Tamandua Gray, 1825
Type species: Myrmecophaga tamandua G. Cuvier, 1798
* Dryoryx Gloger, 1841
Tamandua is a genus of anteaters. It has two members: the Southern Tamandua (Tamandua tetradactyla) and the Northern Tamandua (Tamandua mexicana). They live in forests and grasslands, are semi-arboreal, and possess partially prehensile tails. They mainly eat ants and termites, but they occasionally eat bees, beetles, and insect larvae. In captivity, they will eat fruits and meat. They have no teeth and depend on their powerful gizzard to break down their food.
The Northern Tamandua ranges from southeastern Mexico south throughout Central America, and in South America west of the Andes from northern Venezuela to northern Peru. Southern Tamanduas are found from Venezuela and Trinidad to northern Argentina, southern Brazil and Uruguay.
Tamanduas have a tapered head with a long, tubular mouth with an opening only as wide as the diameter of a pencil, from which the tongue is protruded. They also have thick, bristly fur, which is yellowish-white, with a broad black lateral band, covering nearly the whole of the side of the body. Northern Tamanduas have a black V going down their backs, while Southern Tamanduas only have the V in the southeastern part of their range, which is the farthest from the Northern Tamandua's range. The underside and end of the tamanduas' tails are hairless, and they have four clawed digits on the forefeet and five on the hind feet.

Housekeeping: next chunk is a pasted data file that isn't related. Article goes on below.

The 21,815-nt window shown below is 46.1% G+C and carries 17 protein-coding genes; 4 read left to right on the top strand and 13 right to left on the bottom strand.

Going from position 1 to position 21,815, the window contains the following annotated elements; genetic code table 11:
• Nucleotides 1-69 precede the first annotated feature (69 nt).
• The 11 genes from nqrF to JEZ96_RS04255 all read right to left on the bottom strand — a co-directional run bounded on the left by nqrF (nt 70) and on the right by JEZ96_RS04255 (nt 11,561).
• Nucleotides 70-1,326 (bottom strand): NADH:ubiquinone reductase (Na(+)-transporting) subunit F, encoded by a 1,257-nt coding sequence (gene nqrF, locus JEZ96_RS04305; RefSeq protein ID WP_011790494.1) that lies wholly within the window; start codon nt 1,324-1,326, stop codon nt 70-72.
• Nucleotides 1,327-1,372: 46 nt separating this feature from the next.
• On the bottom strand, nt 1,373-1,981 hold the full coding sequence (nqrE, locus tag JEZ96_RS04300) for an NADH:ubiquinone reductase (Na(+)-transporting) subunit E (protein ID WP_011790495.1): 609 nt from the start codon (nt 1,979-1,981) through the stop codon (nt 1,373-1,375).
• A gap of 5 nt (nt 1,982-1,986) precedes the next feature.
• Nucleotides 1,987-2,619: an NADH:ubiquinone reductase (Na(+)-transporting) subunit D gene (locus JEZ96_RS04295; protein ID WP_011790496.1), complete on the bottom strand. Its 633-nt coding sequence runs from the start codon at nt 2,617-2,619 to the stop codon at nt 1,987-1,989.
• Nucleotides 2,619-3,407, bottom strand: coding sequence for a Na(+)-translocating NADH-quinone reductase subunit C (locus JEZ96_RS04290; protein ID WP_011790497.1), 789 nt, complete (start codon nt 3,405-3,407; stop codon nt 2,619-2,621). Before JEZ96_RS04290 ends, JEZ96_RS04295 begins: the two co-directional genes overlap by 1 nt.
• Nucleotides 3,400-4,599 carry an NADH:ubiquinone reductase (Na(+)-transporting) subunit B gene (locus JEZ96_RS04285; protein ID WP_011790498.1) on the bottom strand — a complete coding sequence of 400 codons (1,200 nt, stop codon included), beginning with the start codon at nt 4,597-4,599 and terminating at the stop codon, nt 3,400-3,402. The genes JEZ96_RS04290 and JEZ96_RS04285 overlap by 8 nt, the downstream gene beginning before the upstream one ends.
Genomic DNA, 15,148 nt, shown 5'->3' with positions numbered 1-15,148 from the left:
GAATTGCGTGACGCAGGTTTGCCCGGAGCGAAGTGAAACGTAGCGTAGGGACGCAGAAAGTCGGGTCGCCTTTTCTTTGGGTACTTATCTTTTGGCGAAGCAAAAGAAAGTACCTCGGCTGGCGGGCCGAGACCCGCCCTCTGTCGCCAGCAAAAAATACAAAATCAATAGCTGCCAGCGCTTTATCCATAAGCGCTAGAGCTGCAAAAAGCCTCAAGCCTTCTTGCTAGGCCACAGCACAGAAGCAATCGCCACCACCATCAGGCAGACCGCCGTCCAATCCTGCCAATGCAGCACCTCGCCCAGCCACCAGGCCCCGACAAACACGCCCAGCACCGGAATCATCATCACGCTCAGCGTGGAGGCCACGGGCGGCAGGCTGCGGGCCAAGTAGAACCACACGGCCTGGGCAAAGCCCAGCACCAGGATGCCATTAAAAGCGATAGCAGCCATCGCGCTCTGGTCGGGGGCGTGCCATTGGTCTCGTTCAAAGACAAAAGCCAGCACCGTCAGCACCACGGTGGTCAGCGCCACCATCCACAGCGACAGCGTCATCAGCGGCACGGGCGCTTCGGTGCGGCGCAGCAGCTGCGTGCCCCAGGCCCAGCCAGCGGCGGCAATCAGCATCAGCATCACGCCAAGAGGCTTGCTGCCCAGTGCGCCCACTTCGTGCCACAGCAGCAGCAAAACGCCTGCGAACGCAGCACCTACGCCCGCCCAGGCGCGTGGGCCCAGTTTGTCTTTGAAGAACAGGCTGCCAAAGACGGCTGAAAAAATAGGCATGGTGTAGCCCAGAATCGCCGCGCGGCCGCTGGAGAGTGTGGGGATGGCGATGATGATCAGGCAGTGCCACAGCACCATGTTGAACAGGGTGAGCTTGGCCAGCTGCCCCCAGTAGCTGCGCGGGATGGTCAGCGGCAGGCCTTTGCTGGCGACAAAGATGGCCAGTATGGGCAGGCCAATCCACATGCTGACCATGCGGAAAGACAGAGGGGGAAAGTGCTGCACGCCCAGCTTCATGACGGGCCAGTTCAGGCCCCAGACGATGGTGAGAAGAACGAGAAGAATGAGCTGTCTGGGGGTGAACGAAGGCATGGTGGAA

Tamanduas grow to be 535-880 mm, plus an additional tail length of 400-590 mm. They weigh between 2 and 7 kg and live up to 9 years. The tamandua is thought to nest during the day in hollow tree trunks or in the burrows of other animals. Research shows that this type of anteater spends 13-64% of its time in trees. In fact, they are very clumsy on the ground unlike their cousin, the giant anteater. To avoid puncturing their palms with their sharp claws, they walk on the outsides of their "hands."
When aggravated, tamanduas communicate by hissing and releasing an unpleasant scent from their anal gland. If threatened while residing in the trees, it grasps a branch with its hind feet and tail, leaving its arms and long, curved claws free for combat. If on the ground, it backs up against a rock or tree and wrestles the opponent with its powerful forearms.
Tamanduas have small eyes and poor vision. Instead, they rely more on their sense of smell and hearing. Tamanduas are able to extract their prey by using their extremely strong forearms to rip open nests. They lick up insects with their elongated snouts and rounded tongues, which can reach up to 40 cm in length.
These animals, though widespread, are uncommon. Claiming that they kill their dogs, tamanduas are often killed by hunters. They are also hunted for the thick tendons in their tails, which are used to make rope. Tamanduas are sometimes used by Amazonian Indians to rid their homes of ants and termites.
Besides the tamanduas, there are two other anteaters, the Giant Anteater and the Silky Anteater. Tamanduas are much smaller than the Giant Anteater, which lives on the ground and is found in a wide range of habitats, including grasslands, deciduous forests and rainforests. The Giant Anteater eats mostly ants and termites. Tamanduas are larger than the Silky Anteater, which ranges from extreme southern Mexico to Brazil, and possibly Paraguay, and is completely arboreal. It eats mostly ants and termites.
The word tamanduá is Tupi for "anteater", and in Tupi and Portuguese refers to anteaters in general. The tamandua is called in those languages tamanduá-mirim (mirim means "small").
* University of Michigan - Northern Tamandua
Source: Wikipedia, Wikispecies: All text is available under the terms of the GNU Free Documentation License